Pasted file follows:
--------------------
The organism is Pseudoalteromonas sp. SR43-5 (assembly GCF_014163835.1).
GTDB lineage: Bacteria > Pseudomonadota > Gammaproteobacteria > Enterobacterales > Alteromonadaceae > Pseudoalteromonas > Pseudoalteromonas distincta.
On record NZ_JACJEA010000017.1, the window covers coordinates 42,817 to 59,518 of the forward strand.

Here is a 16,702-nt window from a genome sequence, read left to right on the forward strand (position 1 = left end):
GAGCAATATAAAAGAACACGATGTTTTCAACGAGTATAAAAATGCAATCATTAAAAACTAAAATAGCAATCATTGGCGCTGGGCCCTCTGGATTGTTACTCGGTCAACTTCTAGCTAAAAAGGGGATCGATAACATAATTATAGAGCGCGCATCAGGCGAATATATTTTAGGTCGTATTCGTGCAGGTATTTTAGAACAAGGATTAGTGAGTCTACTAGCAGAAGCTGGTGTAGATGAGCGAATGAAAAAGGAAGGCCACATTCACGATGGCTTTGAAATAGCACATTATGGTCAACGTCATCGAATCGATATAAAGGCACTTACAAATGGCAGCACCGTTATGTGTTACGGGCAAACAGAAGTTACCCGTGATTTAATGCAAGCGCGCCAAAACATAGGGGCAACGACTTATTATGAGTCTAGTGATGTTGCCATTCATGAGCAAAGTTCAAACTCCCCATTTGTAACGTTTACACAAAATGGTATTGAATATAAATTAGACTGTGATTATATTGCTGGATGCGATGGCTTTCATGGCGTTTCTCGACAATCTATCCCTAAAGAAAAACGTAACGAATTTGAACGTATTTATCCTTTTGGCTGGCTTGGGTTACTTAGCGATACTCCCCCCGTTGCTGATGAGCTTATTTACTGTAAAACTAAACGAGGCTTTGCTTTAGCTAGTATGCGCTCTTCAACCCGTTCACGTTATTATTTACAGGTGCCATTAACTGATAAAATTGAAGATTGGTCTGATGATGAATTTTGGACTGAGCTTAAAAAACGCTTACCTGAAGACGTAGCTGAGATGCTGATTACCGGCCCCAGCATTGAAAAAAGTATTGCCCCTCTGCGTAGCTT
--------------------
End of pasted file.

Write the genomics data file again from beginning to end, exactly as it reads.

The organism is Pseudoalteromonas sp. SR43-5 (assembly GCF_014163835.1).
GTDB lineage: Bacteria > Pseudomonadota > Gammaproteobacteria > Enterobacterales > Alteromonadaceae > Pseudoalteromonas > Pseudoalteromonas distincta.
On record NZ_JACJEA010000017.1, the window covers coordinates 42,817 to 59,518 of the forward strand.

Here is a 16,702-nt window from a genome sequence, read left to right on the forward strand (position 1 = left end):
GAGCAATATAAAAGAACACGATGTTTTCAACGAGTATAAAAATGCAATCATTAAAAACTAAAATAGCAATCATTGGCGCTGGGCCCTCTGGATTGTTACTCGGTCAACTTCTAGCTAAAAAGGGGATCGATAACATAATTATAGAGCGCGCATCAGGCGAATATATTTTAGGTCGTATTCGTGCAGGTATTTTAGAACAAGGATTAGTGAGTCTACTAGCAGAAGCTGGTGTAGATGAGCGAATGAAAAAGGAAGGCCACATTCACGATGGCTTTGAAATAGCACATTATGGTCAACGTCATCGAATCGATATAAAGGCACTTACAAATGGCAGCACCGTTATGTGTTACGGGCAAACAGAAGTTACCCGTGATTTAATGCAAGCGCGCCAAAACATAGGGGCAACGACTTATTATGAGTCTAGTGATGTTGCCATTCATGAGCAAAGTTCAAACTCCCCATTTGTAACGTTTACACAAAATGGTATTGAATATAAATTAGACTGTGATTATATTGCTGGATGCGATGGCTTTCATGGCGTTTCTCGACAATCTATCCCTAAAGAAAAACGTAACGAATTTGAACGTATTTATCCTTTTGGCTGGCTTGGGTTACTTAGCGATACTCCCCCCGTTGCTGATGAGCTTATTTACTGTAAAACTAAACGAGGCTTTGCTTTAGCTAGTATGCGCTCTTCAACCCGTTCACGTTATTATTTACAGGTGCCATTAACTGATAAAATTGAAGATTGGTCTGATGATGAATTTTGGACTGAGCTTAAAAAACGCTTACCTGAAGACGTAGCTGAGATGCTGATTACCGGCCCCAGCATTGAAAAAAGTATTGCCCCTCTGCGTAGCTT